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Dear Paisley: Month 24

Posted Mar 26 2012 10:02pm

Dear Paisley,

Last night we were out to dinner with a few friends, trying a new pizza place that opened in town. We got there at 7:15, already past your 6:00 dinner hour, but your mood was great and I was hopeful that the berries and orange in my bag would tie you over. It did not. You weren’t interested in the snacks at all, nor the bites of pizza shared by Jill while we waited what turned in to two hours for our pizza. By 8:30 you were in full-on melt-down mode. Without shoes, I took you out on to the sidewalk and you gleefully ran up and down Douglas. I asked you to turn around to go back and you melted again. Jill showed up offering you a cookie and you went running down the sidewalk. Back in the restaurant we went and you saddled up to the table with a relatively normal-sized chocolate chip cookie baked on site. I cringed, a little. But figured a few bites of the cookie wouldn’t kill you. Moments later, the cookie was gone and you were telling me “I need some more.” Well, you most certainly didn’t, but try convincing you. You slid down out of the chair, reached in my person, found my wallet, and removed my credit card. Then, you walked to the register where on the tippity-tippy-tip of your toes managed to slide the card on to the counter. Me, daddy, the entire table, we were all cracking up! You didn’t get your cookie and we eventually had them box our order and we ate it at home where you immediately went to bed without any dinner and no signs of a pediatric diabetes.

Phew! That was a mouthful, but the story had to be told! There is a line that gets crossed when you are hungry that there is just no turning back from.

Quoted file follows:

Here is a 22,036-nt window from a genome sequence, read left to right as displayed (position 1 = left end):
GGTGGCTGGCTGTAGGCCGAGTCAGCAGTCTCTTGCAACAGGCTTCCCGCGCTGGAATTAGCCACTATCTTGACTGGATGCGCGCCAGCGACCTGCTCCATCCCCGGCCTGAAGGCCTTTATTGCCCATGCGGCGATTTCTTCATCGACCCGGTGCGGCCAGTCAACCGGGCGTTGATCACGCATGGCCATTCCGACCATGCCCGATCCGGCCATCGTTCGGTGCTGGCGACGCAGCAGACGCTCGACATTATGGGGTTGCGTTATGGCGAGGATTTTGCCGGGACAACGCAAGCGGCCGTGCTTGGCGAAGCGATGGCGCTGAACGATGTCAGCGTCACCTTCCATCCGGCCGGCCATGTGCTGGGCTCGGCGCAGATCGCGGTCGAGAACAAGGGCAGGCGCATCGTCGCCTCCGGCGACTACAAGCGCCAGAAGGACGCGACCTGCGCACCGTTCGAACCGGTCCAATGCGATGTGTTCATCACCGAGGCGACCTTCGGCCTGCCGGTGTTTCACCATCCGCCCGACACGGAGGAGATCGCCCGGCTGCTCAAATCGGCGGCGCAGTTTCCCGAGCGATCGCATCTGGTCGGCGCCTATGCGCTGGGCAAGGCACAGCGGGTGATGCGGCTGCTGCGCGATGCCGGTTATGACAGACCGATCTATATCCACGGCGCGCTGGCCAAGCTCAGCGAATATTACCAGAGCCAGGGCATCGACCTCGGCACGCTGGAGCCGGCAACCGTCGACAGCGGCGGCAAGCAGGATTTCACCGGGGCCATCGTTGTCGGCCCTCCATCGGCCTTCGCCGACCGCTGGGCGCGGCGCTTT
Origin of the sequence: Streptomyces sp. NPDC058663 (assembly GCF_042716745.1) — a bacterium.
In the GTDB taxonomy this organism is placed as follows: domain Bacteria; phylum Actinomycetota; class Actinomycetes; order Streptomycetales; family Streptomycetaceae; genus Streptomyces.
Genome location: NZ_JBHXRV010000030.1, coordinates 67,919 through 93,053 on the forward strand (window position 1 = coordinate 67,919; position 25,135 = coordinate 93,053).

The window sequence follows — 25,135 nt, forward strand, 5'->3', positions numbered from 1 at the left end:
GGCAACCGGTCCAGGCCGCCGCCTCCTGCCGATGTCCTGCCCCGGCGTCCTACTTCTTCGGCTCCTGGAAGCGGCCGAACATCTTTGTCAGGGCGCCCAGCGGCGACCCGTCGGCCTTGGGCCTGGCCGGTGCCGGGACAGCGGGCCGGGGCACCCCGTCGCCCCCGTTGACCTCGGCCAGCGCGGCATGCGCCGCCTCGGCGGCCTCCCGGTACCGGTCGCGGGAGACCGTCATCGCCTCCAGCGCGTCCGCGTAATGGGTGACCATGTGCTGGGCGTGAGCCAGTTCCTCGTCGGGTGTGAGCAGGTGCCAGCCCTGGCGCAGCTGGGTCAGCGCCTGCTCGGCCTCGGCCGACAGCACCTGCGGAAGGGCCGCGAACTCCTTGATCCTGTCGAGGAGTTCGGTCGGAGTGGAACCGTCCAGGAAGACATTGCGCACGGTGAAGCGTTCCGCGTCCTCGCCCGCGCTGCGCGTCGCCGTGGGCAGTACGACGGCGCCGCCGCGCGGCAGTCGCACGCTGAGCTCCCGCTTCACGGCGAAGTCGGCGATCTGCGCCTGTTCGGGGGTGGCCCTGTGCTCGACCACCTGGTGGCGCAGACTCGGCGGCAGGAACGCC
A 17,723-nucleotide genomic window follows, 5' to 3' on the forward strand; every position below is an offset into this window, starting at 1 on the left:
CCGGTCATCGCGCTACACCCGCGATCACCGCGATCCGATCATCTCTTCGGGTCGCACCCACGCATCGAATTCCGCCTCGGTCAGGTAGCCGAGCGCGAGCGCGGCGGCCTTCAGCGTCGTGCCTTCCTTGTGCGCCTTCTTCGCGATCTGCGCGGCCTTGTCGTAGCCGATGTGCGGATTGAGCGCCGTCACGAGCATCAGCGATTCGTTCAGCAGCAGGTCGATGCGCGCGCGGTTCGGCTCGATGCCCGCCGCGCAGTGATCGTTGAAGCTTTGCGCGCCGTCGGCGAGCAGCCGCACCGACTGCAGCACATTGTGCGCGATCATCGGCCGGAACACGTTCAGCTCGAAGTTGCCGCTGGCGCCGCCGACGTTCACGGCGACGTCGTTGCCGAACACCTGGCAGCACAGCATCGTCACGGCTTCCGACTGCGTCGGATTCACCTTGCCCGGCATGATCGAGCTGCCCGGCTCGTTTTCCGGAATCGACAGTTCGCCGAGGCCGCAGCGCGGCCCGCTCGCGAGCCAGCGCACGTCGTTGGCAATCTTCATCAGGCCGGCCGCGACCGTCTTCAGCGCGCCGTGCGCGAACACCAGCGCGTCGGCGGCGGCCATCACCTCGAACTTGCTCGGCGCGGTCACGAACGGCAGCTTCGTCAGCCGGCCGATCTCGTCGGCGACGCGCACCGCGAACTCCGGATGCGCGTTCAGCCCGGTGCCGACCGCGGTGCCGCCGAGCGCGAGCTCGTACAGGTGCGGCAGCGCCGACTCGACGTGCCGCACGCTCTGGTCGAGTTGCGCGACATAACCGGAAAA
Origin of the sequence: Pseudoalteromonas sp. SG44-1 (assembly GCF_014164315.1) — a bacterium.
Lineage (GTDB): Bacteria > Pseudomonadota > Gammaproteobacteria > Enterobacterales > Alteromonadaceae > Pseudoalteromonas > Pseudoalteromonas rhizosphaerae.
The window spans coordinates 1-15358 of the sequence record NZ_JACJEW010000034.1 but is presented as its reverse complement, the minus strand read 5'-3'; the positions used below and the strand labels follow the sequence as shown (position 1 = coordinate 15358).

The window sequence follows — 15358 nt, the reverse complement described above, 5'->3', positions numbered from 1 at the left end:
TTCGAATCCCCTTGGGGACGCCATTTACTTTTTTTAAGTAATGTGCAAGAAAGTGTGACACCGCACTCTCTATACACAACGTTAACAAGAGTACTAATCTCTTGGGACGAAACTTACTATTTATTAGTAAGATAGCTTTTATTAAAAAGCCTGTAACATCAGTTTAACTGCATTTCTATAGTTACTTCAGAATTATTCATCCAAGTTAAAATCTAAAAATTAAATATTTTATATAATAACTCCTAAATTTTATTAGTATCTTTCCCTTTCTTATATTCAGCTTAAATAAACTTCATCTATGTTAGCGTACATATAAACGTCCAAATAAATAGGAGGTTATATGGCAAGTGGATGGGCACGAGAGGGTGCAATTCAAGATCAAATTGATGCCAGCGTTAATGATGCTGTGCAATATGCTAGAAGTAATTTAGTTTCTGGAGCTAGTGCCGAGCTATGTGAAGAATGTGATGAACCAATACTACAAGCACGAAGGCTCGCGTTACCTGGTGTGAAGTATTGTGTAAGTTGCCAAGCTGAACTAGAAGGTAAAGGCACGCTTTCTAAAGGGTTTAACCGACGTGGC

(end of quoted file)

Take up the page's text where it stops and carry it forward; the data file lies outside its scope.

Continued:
We saw it recently on our big Koskies Do Dallas road trip to visit Christie and Ada and attend the Naranjo wedding (us, not you!). What a fun trip we had! It was your longest time spent in a car and you really did well. We had a lot of new toys, made frequent pit stops, and no amount of milk, fuzzes, and coaxing lured you in to a sleep. Round trip you never fell asleep. Damn it. You referred to Ada as Londyn all weekend, and had a blast playing with her and Christie during a sleepover while mommy and daddy wore short dresses, nice suits, and stayed up WAY too late! That Sunday morning, we had the best brunch I’ve ever eaten at a place called Enchilada’s. Stuffed to the gills, we pointed our wagon north and set out for what would be a seven-hour trip, with pit stops along the way and one lasting almost an hour at Oma’s house. As we neared Wichita, you became fussy, then angry, then downright inconsolable. We knew you were tired, we knew you were tired of being buckled in, and we knew we all just wanted to get home and have some dinner. Oh, dinner, food, as in OMG WE HAVEN’T FED YOU!! Your dad and I had this realization with 15 minutes left in our 7 our road trip. We’d never once fed you. We weren’t hungry on the road so we never stopped to eat. You requested your “ma-roni & cheese” when we got home and by God you got it!

Your moods, your independence, and your reliance on things to be a certain way have really shown themselves in the last month. I mean, this isn’t news, these traits have always been there, but the first light of your second year is dawning and the myth of the terrible twos is proving itself to be true.